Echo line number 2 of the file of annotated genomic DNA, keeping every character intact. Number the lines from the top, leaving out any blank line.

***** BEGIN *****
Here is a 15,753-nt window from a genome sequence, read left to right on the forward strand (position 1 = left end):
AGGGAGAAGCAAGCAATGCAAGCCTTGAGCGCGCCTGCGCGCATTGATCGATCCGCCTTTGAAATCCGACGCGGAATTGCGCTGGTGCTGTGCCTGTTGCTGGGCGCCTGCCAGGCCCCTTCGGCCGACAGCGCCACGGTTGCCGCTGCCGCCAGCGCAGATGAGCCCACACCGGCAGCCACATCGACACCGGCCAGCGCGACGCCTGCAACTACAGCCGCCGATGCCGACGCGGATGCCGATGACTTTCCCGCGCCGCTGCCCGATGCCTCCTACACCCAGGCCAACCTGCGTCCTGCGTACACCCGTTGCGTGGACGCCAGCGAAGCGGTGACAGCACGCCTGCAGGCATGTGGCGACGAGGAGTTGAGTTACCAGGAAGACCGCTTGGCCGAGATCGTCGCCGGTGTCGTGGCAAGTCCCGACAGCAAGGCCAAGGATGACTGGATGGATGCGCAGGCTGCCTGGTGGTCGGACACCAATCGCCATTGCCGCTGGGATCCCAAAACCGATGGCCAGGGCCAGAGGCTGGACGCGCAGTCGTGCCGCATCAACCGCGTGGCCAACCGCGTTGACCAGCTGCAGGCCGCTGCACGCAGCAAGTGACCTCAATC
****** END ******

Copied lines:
AGGGAGAAGCAAGCAATGCAAGCCTTGAGCGCGCCTGCGCGCATTGATCGATCCGCCTTTGAAATCCGACGCGGAATTGCGCTGGTGCTGTGCCTGTTGCTGGGCGCCTGCCAGGCCCCTTCGGCCGACAGCGCCACGGTTGCCGCTGCCGCCAGCGCAGATGAGCCCACACCGGCAGCCACATCGACACCGGCCAGCGCGACGCCTGCAACTACAGCCGCCGATGCCGACGCGGATGCCGATGACTTTCCCGCGCCGCTGCCCGATGCCTCCTACACCCAGGCCAACCTGCGTCCTGCGTACACCCGTTGCGTGGACGCCAGCGAAGCGGTGACAGCACGCCTGCAGGCATGTGGCGACGAGGAGTTGAGTTACCAGGAAGACCGCTTGGCCGAGATCGTCGCCGGTGTCGTGGCAAGTCCCGACAGCAAGGCCAAGGATGACTGGATGGATGCGCAGGCTGCCTGGTGGTCGGACACCAATCGCCATTGCCGCTGGGATCCCAAAACCGATGGCCAGGGCCAGAGGCTGGACGCGCAGTCGTGCCGCATCAACCGCGTGGCCAACCGCGTTGACCAGCTGCAGGCCGCTGCACGCAGCAAGTGACCTCAATC